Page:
We laid my father to rest yesterday. Finally, closure on a long and painful illness.
It's pretty surreal to carry your father to his final resting place. A gray casket draped by a flag from the University he loved (Wittenberg), after a long but fitting service that featured music by choirs he trained and conducted and solos by him that included "The Lord's Prayer" and "How Great Thou Art". It was impossible not to sob. Dad sang The Lord's Prayer at our Wedding, and yesterday's service concluded with all of us joining him in the chorus of all four stanzas of How Great Thou Art. How fitting to hear him sing, one last time, and to join in praise for the One he served and sang about his entire life.
I'm stunned by how hard this is. I was warned, but didn't get it until I was on this side of it. "Losing a parent is really hard" the survivors said. "Wow". I didn't know how hard.
Three weeks ago I spoke at "Hope for the Holidays" for the funeral home that served our family. Littleton and Rue (www.littletonandrue.com) holds an annual service for the families they've served. This years service was Nov. 19th. I shared that my father was in hospice. Nine days later I joined the ranks of the survivors I spoke to.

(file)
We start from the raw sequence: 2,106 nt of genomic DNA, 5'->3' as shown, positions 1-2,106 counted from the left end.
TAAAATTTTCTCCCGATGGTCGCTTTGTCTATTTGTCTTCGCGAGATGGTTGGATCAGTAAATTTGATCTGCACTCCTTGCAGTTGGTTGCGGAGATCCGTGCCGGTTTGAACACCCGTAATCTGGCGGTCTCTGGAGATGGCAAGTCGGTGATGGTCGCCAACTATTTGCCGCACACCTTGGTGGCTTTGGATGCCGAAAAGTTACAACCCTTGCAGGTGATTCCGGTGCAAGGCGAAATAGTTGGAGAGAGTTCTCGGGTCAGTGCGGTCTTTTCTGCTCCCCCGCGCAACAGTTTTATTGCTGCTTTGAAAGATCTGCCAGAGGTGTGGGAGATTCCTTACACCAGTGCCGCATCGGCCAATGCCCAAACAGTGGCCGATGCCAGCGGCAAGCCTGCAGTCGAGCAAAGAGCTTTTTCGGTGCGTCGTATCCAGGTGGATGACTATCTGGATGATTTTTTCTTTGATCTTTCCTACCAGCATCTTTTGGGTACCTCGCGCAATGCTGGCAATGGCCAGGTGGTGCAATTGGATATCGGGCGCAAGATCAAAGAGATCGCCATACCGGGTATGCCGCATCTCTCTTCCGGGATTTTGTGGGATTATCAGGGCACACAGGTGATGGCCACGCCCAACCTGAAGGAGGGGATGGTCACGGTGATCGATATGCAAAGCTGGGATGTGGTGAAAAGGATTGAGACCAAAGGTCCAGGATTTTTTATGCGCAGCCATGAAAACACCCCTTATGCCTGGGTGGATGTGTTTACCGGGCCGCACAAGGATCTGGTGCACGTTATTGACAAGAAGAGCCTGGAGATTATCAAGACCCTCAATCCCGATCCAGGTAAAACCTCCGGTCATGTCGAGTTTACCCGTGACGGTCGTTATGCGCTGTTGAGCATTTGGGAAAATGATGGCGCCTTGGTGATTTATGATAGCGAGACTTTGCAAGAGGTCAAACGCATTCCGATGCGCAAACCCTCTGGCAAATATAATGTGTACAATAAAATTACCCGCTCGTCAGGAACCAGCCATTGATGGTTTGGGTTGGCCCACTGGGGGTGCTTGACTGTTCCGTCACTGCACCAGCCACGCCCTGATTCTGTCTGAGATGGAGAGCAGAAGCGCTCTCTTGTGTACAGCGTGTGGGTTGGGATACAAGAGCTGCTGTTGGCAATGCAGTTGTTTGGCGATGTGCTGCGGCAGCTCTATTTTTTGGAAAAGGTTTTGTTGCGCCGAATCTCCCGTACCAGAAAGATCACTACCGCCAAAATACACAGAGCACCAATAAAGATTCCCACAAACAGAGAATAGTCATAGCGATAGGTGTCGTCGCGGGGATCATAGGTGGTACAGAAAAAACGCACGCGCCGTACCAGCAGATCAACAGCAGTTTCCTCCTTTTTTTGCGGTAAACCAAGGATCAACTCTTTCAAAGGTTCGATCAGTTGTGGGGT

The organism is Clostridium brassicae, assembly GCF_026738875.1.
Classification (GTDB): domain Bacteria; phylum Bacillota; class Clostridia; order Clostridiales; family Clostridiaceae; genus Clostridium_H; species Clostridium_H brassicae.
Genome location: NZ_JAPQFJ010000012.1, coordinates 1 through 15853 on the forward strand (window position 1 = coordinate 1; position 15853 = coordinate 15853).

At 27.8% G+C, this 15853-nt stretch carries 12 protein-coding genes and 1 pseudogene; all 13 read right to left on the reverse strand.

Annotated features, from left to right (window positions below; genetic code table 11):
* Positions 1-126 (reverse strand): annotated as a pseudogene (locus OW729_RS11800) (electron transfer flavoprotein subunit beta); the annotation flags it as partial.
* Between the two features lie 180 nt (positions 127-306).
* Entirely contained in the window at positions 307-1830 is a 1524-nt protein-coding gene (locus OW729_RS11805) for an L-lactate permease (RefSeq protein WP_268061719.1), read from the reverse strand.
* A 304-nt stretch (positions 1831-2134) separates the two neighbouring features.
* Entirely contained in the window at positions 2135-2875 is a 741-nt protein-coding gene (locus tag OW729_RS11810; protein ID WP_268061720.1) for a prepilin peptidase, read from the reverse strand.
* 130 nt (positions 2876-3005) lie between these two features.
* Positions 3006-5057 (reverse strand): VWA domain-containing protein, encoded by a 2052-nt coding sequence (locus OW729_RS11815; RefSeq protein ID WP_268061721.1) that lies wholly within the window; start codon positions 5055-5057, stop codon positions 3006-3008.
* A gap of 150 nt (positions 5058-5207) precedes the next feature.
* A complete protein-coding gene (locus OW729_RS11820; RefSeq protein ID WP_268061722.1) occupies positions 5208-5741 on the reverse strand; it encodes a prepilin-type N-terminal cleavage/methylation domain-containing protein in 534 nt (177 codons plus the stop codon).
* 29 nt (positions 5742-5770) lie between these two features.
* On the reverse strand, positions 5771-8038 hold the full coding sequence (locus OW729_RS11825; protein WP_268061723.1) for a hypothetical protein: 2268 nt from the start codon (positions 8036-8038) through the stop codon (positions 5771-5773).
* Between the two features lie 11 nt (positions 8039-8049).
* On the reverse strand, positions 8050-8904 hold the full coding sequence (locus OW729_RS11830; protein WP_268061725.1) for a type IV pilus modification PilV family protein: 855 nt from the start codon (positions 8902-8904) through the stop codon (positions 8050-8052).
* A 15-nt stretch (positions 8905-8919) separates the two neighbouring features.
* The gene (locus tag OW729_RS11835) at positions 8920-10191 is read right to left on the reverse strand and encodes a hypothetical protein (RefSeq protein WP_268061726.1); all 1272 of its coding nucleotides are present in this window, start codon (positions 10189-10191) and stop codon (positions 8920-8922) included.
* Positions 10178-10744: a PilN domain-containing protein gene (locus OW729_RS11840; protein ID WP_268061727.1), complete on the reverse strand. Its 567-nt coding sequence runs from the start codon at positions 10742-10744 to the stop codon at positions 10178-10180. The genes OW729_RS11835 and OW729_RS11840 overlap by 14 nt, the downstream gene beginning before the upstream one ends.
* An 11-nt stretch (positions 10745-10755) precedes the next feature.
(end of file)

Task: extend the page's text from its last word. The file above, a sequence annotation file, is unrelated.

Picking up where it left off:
What's so hard about this? The finality, obviously. No more phone calls, visits, "I love you dad", "I love you and I'm proud of you, son". No more actual conversations and experiences, only memories.
I shared the following at the funeral.
"Did you ever know a man to fill the unforgiving minute with sixty seconds worth of distance run as fully as my father? His was a life dedicated to fulfilling the legacy of his namesake, John Wesley (John Wesley Williams) who exhorted all he influenced with the following, 'Do as much good as you can for as many as you can, as well as you can, as long as you can'. Many of you have been saying that JW was a great man. Part of what made him great was that he believed that each of us was born for greatness too, and he dedicated himself to exhorting us to fulfill our God appointed destinies even while he was fulfilling his, which included him calling us forward to our own unique greatness. On behalf of our entire family, I thank you for coming to honor and celebrate my father's life and to enjoy the fabulous music God made him to make, one last time." And then I read Psalm 100.
I'm glad the service was long; almost 90 minutes. But it wasn't long enough. As each part of the program was concluded it was clear that dad was going to stop singing, and there would be no more, at least not in this life. We have the recordings, and they are marvelous, but we'll have to wait for the beginning of our own adventure in eternity to see and enjoy him again.
It's helpful to write. And thank you for reading.
Sleep in Jesus, dad. i love you. Jeff
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